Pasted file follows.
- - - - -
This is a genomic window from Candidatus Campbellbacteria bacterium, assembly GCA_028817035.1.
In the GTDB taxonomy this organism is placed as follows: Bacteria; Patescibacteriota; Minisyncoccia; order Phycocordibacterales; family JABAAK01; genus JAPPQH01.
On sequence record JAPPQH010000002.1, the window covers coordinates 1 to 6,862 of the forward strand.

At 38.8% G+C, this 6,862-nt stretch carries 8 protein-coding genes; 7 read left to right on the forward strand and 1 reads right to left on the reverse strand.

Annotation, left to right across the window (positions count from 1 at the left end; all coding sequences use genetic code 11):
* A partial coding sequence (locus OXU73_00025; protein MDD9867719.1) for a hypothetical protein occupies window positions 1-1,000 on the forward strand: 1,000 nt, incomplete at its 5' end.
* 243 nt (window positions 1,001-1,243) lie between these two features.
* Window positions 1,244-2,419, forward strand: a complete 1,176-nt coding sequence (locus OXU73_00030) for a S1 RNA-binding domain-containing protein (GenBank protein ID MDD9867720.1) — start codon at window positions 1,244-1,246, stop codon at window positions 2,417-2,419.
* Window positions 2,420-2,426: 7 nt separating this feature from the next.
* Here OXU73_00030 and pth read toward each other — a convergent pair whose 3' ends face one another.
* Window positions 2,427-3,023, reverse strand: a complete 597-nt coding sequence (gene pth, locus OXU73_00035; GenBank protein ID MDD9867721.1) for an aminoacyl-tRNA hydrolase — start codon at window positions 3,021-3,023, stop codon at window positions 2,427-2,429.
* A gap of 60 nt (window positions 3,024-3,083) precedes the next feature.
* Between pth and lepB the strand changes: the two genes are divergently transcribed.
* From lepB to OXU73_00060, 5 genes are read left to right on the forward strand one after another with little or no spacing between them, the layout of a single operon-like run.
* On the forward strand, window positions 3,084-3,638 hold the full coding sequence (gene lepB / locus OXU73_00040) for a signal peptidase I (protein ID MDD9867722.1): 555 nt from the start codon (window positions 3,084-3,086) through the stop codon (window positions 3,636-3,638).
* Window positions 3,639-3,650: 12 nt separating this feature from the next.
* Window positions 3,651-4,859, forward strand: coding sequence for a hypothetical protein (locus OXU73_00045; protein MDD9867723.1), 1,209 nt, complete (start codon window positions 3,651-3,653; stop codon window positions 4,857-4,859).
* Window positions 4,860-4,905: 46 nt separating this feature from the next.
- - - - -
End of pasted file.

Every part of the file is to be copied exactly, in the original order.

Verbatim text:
This is a genomic window from Candidatus Campbellbacteria bacterium, assembly GCA_028817035.1.
In the GTDB taxonomy this organism is placed as follows: Bacteria; Patescibacteriota; Minisyncoccia; order Phycocordibacterales; family JABAAK01; genus JAPPQH01.
On sequence record JAPPQH010000002.1, the window covers coordinates 1 to 6,862 of the forward strand.

At 38.8% G+C, this 6,862-nt stretch carries 8 protein-coding genes; 7 read left to right on the forward strand and 1 reads right to left on the reverse strand.

Annotation, left to right across the window (positions count from 1 at the left end; all coding sequences use genetic code 11):
* A partial coding sequence (locus OXU73_00025; protein MDD9867719.1) for a hypothetical protein occupies window positions 1-1,000 on the forward strand: 1,000 nt, incomplete at its 5' end.
* 243 nt (window positions 1,001-1,243) lie between these two features.
* Window positions 1,244-2,419, forward strand: a complete 1,176-nt coding sequence (locus OXU73_00030) for a S1 RNA-binding domain-containing protein (GenBank protein ID MDD9867720.1) — start codon at window positions 1,244-1,246, stop codon at window positions 2,417-2,419.
* Window positions 2,420-2,426: 7 nt separating this feature from the next.
* Here OXU73_00030 and pth read toward each other — a convergent pair whose 3' ends face one another.
* Window positions 2,427-3,023, reverse strand: a complete 597-nt coding sequence (gene pth, locus OXU73_00035; GenBank protein ID MDD9867721.1) for an aminoacyl-tRNA hydrolase — start codon at window positions 3,021-3,023, stop codon at window positions 2,427-2,429.
* A gap of 60 nt (window positions 3,024-3,083) precedes the next feature.
* Between pth and lepB the strand changes: the two genes are divergently transcribed.
* From lepB to OXU73_00060, 5 genes are read left to right on the forward strand one after another with little or no spacing between them, the layout of a single operon-like run.
* On the forward strand, window positions 3,084-3,638 hold the full coding sequence (gene lepB / locus OXU73_00040) for a signal peptidase I (protein ID MDD9867722.1): 555 nt from the start codon (window positions 3,084-3,086) through the stop codon (window positions 3,636-3,638).
* Window positions 3,639-3,650: 12 nt separating this feature from the next.
* Window positions 3,651-4,859, forward strand: coding sequence for a hypothetical protein (locus OXU73_00045; protein MDD9867723.1), 1,209 nt, complete (start codon window positions 3,651-3,653; stop codon window positions 4,857-4,859).
* Window positions 4,860-4,905: 46 nt separating this feature from the next.